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WSU News prostate cancer

Non-invasive prostate cancer diagnosing, monitoring

Ph.D. student Parissa Ziaei prepares silica nanosprings for a prostate cancer detection device in Su Ha’s lab at the Gene and Linda Voiland School of Chemical Engineering and Bioengineering at WSU.

By Will Ferguson, College of Arts & Sciences

PULLMAN, Wash. – Technology being developed at Washington State University provides a non-invasive approach for diagnosing prostate cancer and tracking the disease’s progression. » More …

Mechanism triggers spread of prostate cancer to bones

By Eric Sorensen, WSU science writer

SPOKANE, Wash. – A Washington State University researcher has found a way that prostate cancer cells hijack the body’s bone maintenance, facilitating the spread of bone cancers present in some 90 percent of prostate-cancer fatalities. » More …

Genetic tests to be offered for prostate, breast cancers

By Lorraine Nelson, WSU Spokane

Trobridge-80SPOKANE, Wash. – A genetic testing company will make available tests for prostate cancer survival and breast cancer recurrence to patients following identification of the biomarker genes in a Washington State University laboratory. » More …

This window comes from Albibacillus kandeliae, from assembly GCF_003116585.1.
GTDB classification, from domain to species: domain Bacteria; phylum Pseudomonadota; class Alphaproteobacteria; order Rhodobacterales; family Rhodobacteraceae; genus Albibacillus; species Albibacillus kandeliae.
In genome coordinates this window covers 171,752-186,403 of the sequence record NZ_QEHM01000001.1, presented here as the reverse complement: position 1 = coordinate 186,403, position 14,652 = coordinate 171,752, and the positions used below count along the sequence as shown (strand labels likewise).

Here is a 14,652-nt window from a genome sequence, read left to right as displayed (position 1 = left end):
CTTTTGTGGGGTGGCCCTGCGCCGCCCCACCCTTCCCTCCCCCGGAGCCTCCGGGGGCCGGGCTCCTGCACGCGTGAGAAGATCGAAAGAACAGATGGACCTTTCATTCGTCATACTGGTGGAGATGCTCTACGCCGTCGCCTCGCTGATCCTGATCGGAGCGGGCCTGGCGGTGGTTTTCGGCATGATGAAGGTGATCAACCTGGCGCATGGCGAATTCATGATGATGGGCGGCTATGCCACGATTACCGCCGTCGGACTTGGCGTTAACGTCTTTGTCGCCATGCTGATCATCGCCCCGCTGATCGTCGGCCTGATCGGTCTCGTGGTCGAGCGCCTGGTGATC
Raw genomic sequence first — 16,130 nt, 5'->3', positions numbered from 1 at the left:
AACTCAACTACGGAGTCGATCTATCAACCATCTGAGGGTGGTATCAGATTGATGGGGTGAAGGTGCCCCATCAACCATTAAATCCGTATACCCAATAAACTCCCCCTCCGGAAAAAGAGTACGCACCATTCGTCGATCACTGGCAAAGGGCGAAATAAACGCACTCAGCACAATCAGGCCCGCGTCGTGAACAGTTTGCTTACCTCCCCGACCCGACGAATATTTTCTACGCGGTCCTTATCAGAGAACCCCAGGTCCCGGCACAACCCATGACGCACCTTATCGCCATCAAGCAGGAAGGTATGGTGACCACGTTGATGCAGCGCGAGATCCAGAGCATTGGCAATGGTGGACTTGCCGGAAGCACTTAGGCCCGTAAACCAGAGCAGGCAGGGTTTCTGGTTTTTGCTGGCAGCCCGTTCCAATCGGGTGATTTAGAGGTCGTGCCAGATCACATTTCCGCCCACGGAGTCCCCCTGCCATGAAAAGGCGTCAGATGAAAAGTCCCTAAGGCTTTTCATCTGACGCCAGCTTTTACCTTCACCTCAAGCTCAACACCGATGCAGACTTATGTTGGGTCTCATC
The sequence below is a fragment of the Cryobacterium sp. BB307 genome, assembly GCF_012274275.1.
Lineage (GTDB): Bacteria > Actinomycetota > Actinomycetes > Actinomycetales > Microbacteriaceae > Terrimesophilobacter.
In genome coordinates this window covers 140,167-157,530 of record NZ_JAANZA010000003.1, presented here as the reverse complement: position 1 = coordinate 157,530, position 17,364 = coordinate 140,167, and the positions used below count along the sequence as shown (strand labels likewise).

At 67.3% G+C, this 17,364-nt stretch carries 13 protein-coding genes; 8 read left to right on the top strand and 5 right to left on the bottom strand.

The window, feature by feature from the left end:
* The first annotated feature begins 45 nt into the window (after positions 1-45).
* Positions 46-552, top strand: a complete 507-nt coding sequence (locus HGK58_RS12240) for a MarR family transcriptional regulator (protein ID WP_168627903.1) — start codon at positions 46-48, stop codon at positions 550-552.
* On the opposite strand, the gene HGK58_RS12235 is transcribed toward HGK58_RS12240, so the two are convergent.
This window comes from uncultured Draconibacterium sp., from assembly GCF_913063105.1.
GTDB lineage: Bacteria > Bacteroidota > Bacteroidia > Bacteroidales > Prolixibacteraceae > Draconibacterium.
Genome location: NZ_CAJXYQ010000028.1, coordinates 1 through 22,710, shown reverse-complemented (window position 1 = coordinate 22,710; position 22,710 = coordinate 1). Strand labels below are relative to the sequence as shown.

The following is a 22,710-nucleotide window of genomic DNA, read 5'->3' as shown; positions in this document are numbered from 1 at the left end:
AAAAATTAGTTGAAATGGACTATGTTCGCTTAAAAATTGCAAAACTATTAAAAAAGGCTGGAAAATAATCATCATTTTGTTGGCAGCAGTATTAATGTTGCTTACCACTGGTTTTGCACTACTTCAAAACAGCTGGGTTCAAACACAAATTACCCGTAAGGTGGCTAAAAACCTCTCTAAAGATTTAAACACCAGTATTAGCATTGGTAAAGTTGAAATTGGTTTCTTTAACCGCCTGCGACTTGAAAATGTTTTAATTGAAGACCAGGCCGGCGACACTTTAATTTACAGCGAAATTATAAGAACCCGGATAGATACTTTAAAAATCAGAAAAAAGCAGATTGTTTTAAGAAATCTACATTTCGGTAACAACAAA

$2M grant to fund initial clinical trials in prostate cancer

Berkman-CSEATTLE – An imaging agent discovered by a Washington State University researcher that homes in on prostate cancer will be developed for human clinical trials thanks to a two-year $2 million federal Small Business Innovation Research grant. » More …

Researchers show how fatty acids can fight prostate cancer

By Eric Sorensen, WSU science writer

MeierSPOKANE, Wash. – Washington State University researchers have found a mechanism by which omega-3 fatty acids inhibit the growth and spread of prostate cancer cells. The findings, which are at odds with a 2013 study asserting that omega-3s increase the risk of prostate cancer, point the way to more effective anti-cancer drugs. » More …

Researcher studies prostate cancer gene mutations

TrobridgePULLMAN, Wash. – The genes involved in the progression of prostate cancer from non-threatening to highly malignant are the focus of a new research project at Washington State University.

Grant D. Trobridge has received an award of $417,818 from the National Cancer Institute to identify which gene mutations cause the cancer to become threatening.

Prostate cancer is generally accepted as slow growing. It sometimes remains confined to the prostate gland and needs little or no treatment, while other times it spreads quickly.

“We know that several key genes have to be mutated before you get cancer,” Trobridge said. “Different tumors … » More …